When I walked into the Wagon Wheel Skate Center in Brighton last weekend for a music-video shoot, I expected to be hit with an intense wave of nostalgia. Growing up half-time in Brighton, I spent many a Friday night at the skating rink, eating microwaved pretzels and wishing I wasn't so afraid to talk to boys (actually, I was just deathly afraid of boys altogether.) But I didn't immediately feel anything remotely resembling nostalgia for the old, good times in that the place — maybe it looked different than when I frequented the old barn off of Brighton Road and 144th Avenue in the '90s? Probably not. Whatever it was, I just didn't recognize it.
Still, it was pleasant to be there. The Wagon Wheel seems to have captured the perfect balance of kitsch and sentimentality: slightly outdated but clean, warm and inviting, the skating rink's very '90s carpet patterned with rollerblades and skates in neon colors went well with the old school flashing police lights mounted on wagon wheels hanging from the ceiling above the skate floor. The snack bar was set back in a lunch room-sized area, complete with a wood shingle overhang and pastel neon lighting. Thinking about all of the various skating rinks I used to frequent as a child, I'm pretty sure they seemed outdated back then, too. It's like these places can't actually exist in the present. That's kind of the magic of a skating rink in the first place — its a terminally nostalgic presence.
Standing outside of the Wagon Wheel, I was amazed by the structure itself. In the fast-casual, pre-fab world that Denver has begun to occupy, here was this old barn with an arrow-shaped grouping of lights on the top, a simple marquee and a few wooden cut-outs of cartoonish roller skates fashioned to the sides. Its location is in the middle of dirt lot surrounded by land and a few farm houses. The structure looked as though it had been altered throughout the years by human hands, not shit out of a 3D printed future machine. Stepping out of Denver for a moment and into a world I used to know gave me a little perspective on the city's current disconcerting growth situation — one that seems to permeate conversations I have weekly. Yes, I still am concerned for Denver's aesthetic (not to mention potentially totally unaffordable) future — but I can also see where new design might fit into the bigger picture. After all, in the same way that not everything that is old is inherently cool, not everything brand new is ugly.
Back home in Barnum, I was startled to learn that a long-vacant lot across the alley from our house was going to be the site of my beautiful neighborhood's first new-build in a while. I don't know what it's going to look like; I don't know how big it's going to be; I don't know how its existence is going to affect those of us that live around it. My first reaction was to be upset — but then I realized that this was inevitable. With real estate prices skyrocketing in Denver, Barnum wasn't going to be immune to the constant construction the rest of the city is experiencing for long.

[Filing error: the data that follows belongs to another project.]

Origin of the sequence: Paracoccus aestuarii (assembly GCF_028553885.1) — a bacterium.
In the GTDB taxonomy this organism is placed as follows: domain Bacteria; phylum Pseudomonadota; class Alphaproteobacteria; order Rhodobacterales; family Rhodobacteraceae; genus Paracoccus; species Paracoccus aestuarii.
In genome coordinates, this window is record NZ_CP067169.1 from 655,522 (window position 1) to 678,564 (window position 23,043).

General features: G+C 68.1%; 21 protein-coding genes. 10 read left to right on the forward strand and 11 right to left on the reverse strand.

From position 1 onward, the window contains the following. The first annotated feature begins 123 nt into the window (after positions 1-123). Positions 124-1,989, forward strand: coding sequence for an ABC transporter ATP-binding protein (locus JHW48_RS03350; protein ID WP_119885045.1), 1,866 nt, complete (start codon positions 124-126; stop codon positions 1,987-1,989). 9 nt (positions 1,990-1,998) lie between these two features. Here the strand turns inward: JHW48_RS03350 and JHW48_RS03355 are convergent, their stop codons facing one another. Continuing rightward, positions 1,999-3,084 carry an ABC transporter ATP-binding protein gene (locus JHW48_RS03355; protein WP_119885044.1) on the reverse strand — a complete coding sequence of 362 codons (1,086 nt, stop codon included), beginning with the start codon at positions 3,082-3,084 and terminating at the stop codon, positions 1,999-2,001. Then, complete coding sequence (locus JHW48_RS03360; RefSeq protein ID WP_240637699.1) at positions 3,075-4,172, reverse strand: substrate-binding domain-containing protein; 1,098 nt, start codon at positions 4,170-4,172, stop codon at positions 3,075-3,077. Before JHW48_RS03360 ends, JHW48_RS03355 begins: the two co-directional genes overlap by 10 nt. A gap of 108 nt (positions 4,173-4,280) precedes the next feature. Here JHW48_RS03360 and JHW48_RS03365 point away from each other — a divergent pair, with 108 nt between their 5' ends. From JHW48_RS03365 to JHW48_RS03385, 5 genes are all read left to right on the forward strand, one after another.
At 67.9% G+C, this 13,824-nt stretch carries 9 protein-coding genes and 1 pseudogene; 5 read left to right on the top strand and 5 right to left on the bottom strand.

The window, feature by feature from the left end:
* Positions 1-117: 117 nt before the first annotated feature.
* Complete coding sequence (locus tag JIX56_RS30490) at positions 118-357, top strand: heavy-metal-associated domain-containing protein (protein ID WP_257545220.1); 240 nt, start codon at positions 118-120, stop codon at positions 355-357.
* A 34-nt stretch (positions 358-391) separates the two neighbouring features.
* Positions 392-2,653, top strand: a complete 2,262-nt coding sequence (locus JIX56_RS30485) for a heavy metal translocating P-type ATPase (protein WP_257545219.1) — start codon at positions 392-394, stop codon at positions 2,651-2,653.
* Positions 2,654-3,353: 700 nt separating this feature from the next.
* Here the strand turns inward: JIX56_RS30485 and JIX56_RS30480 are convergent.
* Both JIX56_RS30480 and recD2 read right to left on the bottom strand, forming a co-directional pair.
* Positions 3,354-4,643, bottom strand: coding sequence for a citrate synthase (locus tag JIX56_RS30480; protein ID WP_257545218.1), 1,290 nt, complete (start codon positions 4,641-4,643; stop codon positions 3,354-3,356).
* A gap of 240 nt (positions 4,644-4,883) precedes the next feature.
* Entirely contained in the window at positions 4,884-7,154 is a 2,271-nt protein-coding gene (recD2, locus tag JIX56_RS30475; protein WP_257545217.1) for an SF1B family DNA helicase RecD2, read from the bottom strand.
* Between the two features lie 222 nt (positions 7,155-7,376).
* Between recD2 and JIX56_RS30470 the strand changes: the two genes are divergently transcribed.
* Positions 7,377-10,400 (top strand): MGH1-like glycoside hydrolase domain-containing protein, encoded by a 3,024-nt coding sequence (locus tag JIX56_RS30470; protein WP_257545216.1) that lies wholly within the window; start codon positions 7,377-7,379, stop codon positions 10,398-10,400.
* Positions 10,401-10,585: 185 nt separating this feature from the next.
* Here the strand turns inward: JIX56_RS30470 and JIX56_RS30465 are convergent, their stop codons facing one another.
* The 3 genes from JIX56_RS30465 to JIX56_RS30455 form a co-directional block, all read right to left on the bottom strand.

One lot over from the just-assembled foundation for the new-build are the skeletal remains of a large teepee. On the other side is a small home with a pile of broken office chairs stacked against it. To the back of the land sits our highly trafficked alley, littered with cases of Corona bottles and water-logged mounds of garbage. Would I be nostalgic for this scene if the neighborhood went to beefy new-build hell in the next year? In some ways, yes. But not totally. The trip to Brighton gave me a wake-up call: Denver's future has to be a little bit of everything. This conversation isn't about Denver home-towners versus the transplants, because I know plenty of Colorado newbies interested in preserving the Denver that brought them here in the first place, just as I know a few locals who would love to see every structure more than twenty years old torn down and replaced.
I keep going back and forth in my mind and in my heart, trying to figure out how to reconcile the unstoppable railroad of progress while keeping an eye on what makes Denver great. There has to be room for all of it; we can't be like the outskirts of Brighton, holding tight to a family-owned and operated skating rink in a barn that looks like a fusion of all the decades of roller skating's past.
On the other side of the coin, Denver can't be the unaffordable, IKEA-fed, temporary luxury look of the immediate future, either. Where's the negotiating point? How do we, as a city, cultivate a future self that looks like Denver in all forms?
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